Everywhere I was assigned as the pastor in South Central Alaska, most of the youth fell in love with Hope, but it took awhile for this love to spread. Eventually Turnagain United Methodist and some work teams upgraded the facility and it is much more utilized today. I think it will survive for awhile as a Retreat Center. They even have heat today. Once I offered to buy it, if it was ever “for sale”. Offer still holds!
While there with a group from Chugiak, a youth put some cardboard in the fireplace and it rose and we had a chimney fire with flames shooting out the top several feet. I then learned about the fire alarm. Three shots fired into the air. A truck came with a barrel of water and the fire was put out without any permanent damage, as far as I know.
In the 1960’s, several of us hiked what would become the Resurrection Trail from Hope to Cooper Landing, a distance of 37 miles. It was formally established in 1966. Awesome experience. Leo C. Cramer and Walter L. Hays, Jr. were part of that experience. I was very impressed by the sight of a patch of snow that started two rivers: Resurrection to the north and Juneau to the south. I did some skinny dipping in Juneau Lake and Walter thought it would be fun to take my picture. I convinced him that his camera would no longer be able to take pictures if he did not cease and desist. He finally believed me.
A family retreat sponsored by the East Anchorage Church was held at Hope and I got the idea of collecting red berries in little baggies, including one (baneberry) that is very dangerous. For children’s sermon the next week I emphasized how dangerous this berry was and that they children should not eat red berries without checking with their parents. One girl stood up with her hands on her hips and she proclaimed: “If it is so dangerous, why did you pick it?!” The congregation roared with laughter and I don’t think her psyche was damaged. Don’t know about mine!
There is lots to do in Hope. Once we climbed Porcupine Mountain, which is reached from the area where we used to have a church camp, but now is a public camping area. Also beyond that area is an easy hike to Gull Rock with great views of Turnagain Arm. We kept returning to the end of the Palmer Creek Road and then hiked to the remains of the Swetmann Gold Mining Camp. Over the years we have seen porcupines, wolverine (awesome), moose and bears. The Palmer Creek Road is maintained only six miles to the Coeur d’Alene Campground. Don’t take a vehicle you love beyond that point. After seeing the wolverine, I gave up trying to walk to the end of the road or trail. It is five more miles to the end of the road. High-clearance or four-wheel drive vehicles are essential. If this motivates anyone to rent the Hope Retreat Center and then enjoying the area, take me along. I would be an inexpensive guide.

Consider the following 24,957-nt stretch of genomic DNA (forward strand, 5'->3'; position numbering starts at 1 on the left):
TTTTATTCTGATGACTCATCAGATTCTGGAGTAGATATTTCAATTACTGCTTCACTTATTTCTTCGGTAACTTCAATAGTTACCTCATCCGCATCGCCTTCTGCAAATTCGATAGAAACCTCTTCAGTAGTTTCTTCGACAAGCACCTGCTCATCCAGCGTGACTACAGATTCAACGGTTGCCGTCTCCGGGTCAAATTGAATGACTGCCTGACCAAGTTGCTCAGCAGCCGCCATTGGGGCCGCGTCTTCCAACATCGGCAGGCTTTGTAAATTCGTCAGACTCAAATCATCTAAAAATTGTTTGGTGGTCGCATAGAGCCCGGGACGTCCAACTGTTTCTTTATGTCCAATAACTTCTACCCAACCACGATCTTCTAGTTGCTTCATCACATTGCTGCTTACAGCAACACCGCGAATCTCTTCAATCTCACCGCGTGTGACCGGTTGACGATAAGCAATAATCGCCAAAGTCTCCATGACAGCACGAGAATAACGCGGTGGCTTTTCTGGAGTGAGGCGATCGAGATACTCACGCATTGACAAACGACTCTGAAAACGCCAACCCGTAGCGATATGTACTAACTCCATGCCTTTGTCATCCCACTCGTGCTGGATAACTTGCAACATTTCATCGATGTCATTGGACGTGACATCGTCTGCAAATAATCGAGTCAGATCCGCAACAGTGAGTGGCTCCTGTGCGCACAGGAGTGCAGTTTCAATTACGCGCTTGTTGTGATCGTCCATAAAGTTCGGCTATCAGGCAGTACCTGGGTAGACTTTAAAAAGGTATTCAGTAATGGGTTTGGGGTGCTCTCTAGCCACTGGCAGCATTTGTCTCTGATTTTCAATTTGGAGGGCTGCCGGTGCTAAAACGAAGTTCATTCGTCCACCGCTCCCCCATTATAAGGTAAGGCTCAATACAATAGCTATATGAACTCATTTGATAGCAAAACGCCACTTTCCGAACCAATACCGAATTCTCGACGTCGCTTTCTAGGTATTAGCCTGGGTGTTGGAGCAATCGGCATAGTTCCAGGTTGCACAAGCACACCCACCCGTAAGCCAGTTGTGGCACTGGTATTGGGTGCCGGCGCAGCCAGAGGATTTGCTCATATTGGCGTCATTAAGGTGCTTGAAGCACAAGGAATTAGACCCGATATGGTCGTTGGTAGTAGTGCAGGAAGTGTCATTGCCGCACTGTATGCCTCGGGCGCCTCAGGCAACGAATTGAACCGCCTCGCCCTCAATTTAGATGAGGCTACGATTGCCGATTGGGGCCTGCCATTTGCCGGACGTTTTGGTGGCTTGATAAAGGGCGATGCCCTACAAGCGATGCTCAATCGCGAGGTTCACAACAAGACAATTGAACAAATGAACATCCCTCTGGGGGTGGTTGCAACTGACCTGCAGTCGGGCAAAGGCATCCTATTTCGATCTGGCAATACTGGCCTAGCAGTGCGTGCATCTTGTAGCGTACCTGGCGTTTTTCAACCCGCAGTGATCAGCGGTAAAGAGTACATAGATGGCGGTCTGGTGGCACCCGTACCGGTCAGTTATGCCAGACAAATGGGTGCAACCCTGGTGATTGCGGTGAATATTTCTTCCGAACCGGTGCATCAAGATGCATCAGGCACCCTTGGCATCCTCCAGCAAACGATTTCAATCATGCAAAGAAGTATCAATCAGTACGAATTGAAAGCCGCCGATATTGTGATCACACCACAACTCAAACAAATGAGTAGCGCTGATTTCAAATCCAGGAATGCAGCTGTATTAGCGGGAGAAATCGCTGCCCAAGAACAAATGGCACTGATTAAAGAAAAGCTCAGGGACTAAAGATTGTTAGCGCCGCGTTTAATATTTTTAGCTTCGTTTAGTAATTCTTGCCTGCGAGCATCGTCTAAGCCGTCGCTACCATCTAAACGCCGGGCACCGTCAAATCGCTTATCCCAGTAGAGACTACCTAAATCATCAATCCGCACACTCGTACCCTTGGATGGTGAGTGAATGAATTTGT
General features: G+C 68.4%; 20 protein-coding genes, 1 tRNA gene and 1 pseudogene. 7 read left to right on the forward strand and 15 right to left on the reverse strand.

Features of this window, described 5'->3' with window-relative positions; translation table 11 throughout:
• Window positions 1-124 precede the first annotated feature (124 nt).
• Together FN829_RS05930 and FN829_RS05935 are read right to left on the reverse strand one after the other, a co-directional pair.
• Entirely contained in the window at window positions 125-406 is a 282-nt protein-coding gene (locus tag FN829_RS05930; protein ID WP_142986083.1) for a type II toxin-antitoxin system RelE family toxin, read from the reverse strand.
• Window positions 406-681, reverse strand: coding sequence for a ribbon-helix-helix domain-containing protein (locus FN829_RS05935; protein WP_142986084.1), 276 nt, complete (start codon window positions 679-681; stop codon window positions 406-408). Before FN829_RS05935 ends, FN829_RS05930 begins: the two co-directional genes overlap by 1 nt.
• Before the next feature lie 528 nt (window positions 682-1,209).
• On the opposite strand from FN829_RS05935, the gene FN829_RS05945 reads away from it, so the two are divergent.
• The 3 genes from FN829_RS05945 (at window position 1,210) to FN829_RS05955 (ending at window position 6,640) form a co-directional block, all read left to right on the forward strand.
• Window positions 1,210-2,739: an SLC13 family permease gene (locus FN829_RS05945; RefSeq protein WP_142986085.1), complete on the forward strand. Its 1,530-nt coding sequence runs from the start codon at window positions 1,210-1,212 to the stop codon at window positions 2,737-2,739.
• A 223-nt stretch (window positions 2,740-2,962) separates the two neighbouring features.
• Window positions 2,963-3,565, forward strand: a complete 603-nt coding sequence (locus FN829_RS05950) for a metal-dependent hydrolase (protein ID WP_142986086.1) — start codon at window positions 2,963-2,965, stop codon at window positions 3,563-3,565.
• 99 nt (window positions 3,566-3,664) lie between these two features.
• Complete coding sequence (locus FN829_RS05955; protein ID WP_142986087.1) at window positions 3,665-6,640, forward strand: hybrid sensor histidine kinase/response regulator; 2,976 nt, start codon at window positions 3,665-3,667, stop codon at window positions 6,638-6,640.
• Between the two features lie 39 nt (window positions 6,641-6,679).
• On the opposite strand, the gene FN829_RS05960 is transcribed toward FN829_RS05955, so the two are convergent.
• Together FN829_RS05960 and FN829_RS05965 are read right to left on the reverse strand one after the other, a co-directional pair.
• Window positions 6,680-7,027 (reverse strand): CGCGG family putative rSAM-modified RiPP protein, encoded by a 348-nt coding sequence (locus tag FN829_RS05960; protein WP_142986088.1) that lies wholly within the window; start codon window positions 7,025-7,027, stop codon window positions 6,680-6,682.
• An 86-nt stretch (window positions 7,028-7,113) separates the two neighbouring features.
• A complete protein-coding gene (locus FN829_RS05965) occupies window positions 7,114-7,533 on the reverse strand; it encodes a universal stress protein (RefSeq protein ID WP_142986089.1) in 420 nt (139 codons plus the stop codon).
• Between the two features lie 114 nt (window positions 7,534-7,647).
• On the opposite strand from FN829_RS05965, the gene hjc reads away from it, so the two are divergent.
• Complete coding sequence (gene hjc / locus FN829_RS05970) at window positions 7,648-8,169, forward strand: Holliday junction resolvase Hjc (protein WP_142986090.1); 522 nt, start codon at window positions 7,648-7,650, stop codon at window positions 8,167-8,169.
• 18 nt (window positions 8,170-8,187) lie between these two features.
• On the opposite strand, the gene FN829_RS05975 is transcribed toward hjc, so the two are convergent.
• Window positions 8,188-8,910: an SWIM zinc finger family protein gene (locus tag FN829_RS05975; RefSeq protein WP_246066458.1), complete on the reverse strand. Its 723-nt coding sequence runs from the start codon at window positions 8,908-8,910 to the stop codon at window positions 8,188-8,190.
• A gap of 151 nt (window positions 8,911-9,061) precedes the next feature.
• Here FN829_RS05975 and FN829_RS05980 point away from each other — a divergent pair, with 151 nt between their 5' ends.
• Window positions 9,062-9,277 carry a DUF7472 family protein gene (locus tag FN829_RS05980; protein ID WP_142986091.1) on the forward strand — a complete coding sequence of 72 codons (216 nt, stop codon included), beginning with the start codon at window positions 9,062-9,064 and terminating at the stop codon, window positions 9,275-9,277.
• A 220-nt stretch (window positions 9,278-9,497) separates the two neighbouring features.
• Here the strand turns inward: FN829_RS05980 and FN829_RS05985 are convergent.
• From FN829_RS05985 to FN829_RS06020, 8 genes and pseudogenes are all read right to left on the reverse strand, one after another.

This brain drain started when a historian in 2015 asked me for some photographs. At one point there was a Methodist Camp in Hope about two miles west of town. I have had personal conversation with a member of the 1954 work team (Graham Hutchins) that built a building there. But David Blackburn closed it out of fear for some children going out on the tidal flats and then drowning. A real possibility, but a fear that I believe was unfounded, in the sense that tragedy could happen anywhere. The lease was cancelled and the land reverted back to the Forest Service and is now a public campground (Porcupine), one enjoyed by many people. This decision pre-dated my involvement, so I am only Monday Morning quarterbacking. When I came in 1961, there was a pile of lumber from the tear down activities on the front lawn of the church. I remember some controversy in its disposal, but I don’t remember the details.
All camping energy was switched from Hope to Birchwood Camp north of Anchorage. When Birchwood Camp celebrated its 50th anniversary, I realized I had participated in the first camp held at Birchwood. The first week I was a counselor and the second week I was the Dean. That was the way Alaska worked back in those days.
I have mentioned Keith Specking. He was a big game guide and summer was a busy time for him. At least once Ben Laird went on a hunt with Keith on the Denali Highway. I never did. Ben went as a worker, not as a client. Billy Miller and Dave Nutter were employees of Keith Specking. In 1994, Billy was instrumental in establishing a museum in Hope. It is the Hope and Sunrise Historical Society Museum. If you meet him, tell him hello for me.